About this group
If your child enjoys contact rugby union or rugby league, there's a risk that they could suffer injury or critical illness as the result of an accident. While having insurance doesn't take away that risk, it does ensure you don’t have to worry about medical bills or the costs of care should the worst happen.
Unfortunately, it's difficult for parents to arrange insurance cover to give them this peace of mind. Jane is one of these parents – her son Luke plays schools rugby union in the 1st XV. Luke is a tight-head prop, in the front row of the scrum. Standing on the touchline watching Luke play rugby is a mixed experience for Jane – she’s very proud, but also very worried every time it looks like a scrum or a maul might collapse. If it did, and Luke was seriously injured, she wouldn’t know what to do financially.
It was Jane's story that inspired us to create this buying group to negotiate better deals on rugby insurance for children.
Top questions answered by us
Don’t schools insure children against rugby injuries?
Some schools offer Personal Accident insurance for pupils. At private schools, it may be included in the fees. If your child’s school does offer Personal Accident insurance, we recommend checking the terms and conditions of the policy to answer the following questions:
Would serious injuries sustained playing rugby be covered under the policy?
Is the amount that the policy would pay out enough to cover the financial costs of permanent total disablement?
Does the policy cover injuries sustained in training as well as matches?
If you don’t have a copy of the policy documentation, try contacting the Bursar or Finance department at your child’s school.
What insurance cover does the Rugby Football Union (RFU) provide?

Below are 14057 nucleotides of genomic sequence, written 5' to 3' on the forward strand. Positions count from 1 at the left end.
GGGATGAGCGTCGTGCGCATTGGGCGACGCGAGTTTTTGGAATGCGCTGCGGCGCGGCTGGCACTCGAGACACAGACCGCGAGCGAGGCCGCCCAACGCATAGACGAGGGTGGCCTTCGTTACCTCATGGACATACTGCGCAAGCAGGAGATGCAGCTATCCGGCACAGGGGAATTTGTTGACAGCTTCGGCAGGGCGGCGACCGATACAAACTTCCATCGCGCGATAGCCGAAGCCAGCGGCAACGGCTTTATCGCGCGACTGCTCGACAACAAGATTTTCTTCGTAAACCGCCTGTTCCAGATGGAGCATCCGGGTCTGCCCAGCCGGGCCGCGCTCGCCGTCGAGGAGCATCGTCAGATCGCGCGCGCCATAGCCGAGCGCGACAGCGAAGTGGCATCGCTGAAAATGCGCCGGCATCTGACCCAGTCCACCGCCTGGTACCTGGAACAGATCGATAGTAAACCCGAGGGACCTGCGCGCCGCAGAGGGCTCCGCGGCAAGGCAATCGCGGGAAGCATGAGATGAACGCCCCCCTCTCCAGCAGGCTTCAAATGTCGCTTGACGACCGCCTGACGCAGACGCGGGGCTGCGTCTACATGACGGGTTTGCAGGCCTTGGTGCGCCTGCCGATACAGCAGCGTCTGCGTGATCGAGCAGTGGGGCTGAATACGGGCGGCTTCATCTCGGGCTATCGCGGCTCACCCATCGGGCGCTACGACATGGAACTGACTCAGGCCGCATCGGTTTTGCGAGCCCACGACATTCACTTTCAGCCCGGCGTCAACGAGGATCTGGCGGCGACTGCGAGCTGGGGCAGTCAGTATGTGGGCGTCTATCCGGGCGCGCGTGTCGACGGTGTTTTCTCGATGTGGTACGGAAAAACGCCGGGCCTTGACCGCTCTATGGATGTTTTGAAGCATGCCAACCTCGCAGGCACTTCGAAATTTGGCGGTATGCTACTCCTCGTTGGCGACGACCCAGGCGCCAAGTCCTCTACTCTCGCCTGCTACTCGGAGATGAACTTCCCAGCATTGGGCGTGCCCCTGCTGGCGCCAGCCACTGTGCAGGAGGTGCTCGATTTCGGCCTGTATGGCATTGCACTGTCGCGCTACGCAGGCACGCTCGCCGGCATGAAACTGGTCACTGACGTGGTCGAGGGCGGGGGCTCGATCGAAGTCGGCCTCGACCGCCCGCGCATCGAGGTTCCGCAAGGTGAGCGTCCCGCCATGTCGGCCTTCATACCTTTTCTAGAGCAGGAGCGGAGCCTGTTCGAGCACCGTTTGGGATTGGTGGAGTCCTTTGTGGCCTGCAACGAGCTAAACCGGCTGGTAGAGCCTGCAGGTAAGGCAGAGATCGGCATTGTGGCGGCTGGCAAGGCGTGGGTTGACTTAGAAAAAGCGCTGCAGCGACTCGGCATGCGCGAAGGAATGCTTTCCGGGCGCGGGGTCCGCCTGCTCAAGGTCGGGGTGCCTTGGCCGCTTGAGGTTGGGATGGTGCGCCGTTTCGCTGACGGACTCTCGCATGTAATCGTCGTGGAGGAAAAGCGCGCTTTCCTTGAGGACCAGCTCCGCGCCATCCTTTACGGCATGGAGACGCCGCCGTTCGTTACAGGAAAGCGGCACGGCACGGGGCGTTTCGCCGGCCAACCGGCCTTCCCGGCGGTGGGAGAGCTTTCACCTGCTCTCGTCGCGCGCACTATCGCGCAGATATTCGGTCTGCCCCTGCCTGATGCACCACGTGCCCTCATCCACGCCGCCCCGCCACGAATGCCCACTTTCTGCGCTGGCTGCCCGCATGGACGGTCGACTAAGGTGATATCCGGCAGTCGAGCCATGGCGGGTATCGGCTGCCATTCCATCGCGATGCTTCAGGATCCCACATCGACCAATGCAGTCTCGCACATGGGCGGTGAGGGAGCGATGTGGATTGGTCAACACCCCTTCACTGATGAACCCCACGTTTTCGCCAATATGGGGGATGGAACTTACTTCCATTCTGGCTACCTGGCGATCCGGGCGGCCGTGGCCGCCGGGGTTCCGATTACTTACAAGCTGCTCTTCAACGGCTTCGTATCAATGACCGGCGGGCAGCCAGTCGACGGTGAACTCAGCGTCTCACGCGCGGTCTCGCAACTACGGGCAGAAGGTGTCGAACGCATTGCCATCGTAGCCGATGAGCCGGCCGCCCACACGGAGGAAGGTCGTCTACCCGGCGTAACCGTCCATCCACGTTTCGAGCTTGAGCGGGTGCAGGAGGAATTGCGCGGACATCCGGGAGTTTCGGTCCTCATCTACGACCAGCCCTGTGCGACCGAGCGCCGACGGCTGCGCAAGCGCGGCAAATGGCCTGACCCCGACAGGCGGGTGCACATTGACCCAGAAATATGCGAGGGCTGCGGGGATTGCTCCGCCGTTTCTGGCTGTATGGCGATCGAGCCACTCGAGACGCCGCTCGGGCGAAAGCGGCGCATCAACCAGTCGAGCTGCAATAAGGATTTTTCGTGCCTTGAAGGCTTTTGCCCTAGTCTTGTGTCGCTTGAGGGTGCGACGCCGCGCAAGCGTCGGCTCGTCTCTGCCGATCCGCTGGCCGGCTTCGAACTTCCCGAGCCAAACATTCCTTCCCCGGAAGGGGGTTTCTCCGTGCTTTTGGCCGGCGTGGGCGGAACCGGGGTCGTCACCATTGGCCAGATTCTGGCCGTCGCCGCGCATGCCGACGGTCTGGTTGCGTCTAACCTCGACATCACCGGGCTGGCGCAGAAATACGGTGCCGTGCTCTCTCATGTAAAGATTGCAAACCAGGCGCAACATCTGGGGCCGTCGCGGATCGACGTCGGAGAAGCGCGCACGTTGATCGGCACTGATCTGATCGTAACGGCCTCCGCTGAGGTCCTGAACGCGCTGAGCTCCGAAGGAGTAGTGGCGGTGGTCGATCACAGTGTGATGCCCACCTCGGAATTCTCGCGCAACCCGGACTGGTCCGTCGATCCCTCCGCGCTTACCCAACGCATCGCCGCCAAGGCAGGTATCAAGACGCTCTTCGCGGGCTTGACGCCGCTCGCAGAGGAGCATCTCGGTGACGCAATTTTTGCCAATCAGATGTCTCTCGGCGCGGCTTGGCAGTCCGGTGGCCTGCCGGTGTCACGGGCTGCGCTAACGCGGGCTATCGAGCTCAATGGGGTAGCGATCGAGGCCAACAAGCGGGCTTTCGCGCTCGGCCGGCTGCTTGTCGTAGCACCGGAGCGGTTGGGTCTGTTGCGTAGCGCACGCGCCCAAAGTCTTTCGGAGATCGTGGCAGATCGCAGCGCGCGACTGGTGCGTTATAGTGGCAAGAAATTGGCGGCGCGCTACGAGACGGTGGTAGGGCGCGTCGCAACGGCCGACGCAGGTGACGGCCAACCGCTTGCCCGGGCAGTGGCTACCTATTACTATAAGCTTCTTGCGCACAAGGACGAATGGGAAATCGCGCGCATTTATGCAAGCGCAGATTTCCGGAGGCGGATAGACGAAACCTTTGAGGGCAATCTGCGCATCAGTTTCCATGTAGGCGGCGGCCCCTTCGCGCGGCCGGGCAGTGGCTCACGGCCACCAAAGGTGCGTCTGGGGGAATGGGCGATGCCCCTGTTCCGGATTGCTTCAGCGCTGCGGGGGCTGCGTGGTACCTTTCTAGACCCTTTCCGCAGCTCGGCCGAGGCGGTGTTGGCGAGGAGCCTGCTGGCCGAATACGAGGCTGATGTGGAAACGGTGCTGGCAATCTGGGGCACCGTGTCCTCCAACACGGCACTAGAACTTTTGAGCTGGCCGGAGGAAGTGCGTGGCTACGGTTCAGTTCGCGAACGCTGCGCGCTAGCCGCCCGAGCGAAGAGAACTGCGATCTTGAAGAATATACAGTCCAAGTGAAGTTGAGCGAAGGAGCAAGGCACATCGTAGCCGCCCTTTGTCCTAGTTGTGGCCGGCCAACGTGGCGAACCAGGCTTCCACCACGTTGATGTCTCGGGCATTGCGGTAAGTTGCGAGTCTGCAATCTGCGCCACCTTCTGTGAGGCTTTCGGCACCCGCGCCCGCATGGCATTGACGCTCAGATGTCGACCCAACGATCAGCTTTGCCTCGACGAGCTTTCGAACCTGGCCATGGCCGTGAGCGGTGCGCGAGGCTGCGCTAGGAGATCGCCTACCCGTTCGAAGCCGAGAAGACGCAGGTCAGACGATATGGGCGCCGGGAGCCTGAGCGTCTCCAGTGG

The RFU provides sports personal accident insurance for players at rugby clubs as a benefit of RFU membership, through Marsh Insurance. The RFU cover will pay out £250,000 in the event of catastrophic spinal injury. The RFU insurance is valid only in matches and training that are approved by the RFU.
What are the risks of children playing rugby?
A recent academic study by the National Spinal Injuries Unit showed that between 2007 and 2010, there were 7 instances of serious spinal injury in schools rugby in Scotland. The same study showed that the greatest risk of injury occurs in the tackle and the scrum; this led Professor Allyson Pollock, director of Edinburgh University's Centre for International Public Health Policy, to call for scrums to be banned in schools rugby.
However, those seriously injured represent only a very small percentage of the many thousands of children who play rugby safely and without incident every year; so it’s important to keep the risks in perspective. If you’d like to read more, the journalist Alison Kervin has written a useful article summarising the debate about safety in children’s rugby.